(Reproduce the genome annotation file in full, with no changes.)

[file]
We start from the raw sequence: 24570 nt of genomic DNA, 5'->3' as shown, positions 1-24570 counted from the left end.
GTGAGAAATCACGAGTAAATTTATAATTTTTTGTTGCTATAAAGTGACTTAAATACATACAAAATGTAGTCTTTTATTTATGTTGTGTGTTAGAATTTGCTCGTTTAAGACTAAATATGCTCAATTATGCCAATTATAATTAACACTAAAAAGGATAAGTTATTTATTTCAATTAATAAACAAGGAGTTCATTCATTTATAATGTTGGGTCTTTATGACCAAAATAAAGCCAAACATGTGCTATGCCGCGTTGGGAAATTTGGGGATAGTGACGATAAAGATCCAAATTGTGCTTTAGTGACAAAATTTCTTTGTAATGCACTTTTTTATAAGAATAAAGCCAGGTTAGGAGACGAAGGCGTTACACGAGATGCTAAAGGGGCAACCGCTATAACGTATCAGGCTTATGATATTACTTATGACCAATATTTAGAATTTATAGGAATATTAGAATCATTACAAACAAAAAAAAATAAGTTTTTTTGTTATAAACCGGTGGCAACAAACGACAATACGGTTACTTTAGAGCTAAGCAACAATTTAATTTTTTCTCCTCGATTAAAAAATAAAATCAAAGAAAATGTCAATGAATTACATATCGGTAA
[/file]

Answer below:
We start from the raw sequence: 24570 nt of genomic DNA, 5'->3' as shown, positions 1-24570 counted from the left end.
GTGAGAAATCACGAGTAAATTTATAATTTTTTGTTGCTATAAAGTGACTTAAATACATACAAAATGTAGTCTTTTATTTATGTTGTGTGTTAGAATTTGCTCGTTTAAGACTAAATATGCTCAATTATGCCAATTATAATTAACACTAAAAAGGATAAGTTATTTATTTCAATTAATAAACAAGGAGTTCATTCATTTATAATGTTGGGTCTTTATGACCAAAATAAAGCCAAACATGTGCTATGCCGCGTTGGGAAATTTGGGGATAGTGACGATAAAGATCCAAATTGTGCTTTAGTGACAAAATTTCTTTGTAATGCACTTTTTTATAAGAATAAAGCCAGGTTAGGAGACGAAGGCGTTACACGAGATGCTAAAGGGGCAACCGCTATAACGTATCAGGCTTATGATATTACTTATGACCAATATTTAGAATTTATAGGAATATTAGAATCATTACAAACAAAAAAAAATAAGTTTTTTTGTTATAAACCGGTGGCAACAAACGACAATACGGTTACTTTAGAGCTAAGCAACAATTTAATTTTTTCTCCTCGATTAAAAAATAAAATCAAAGAAAATGTCAATGAATTACATATCGGTAA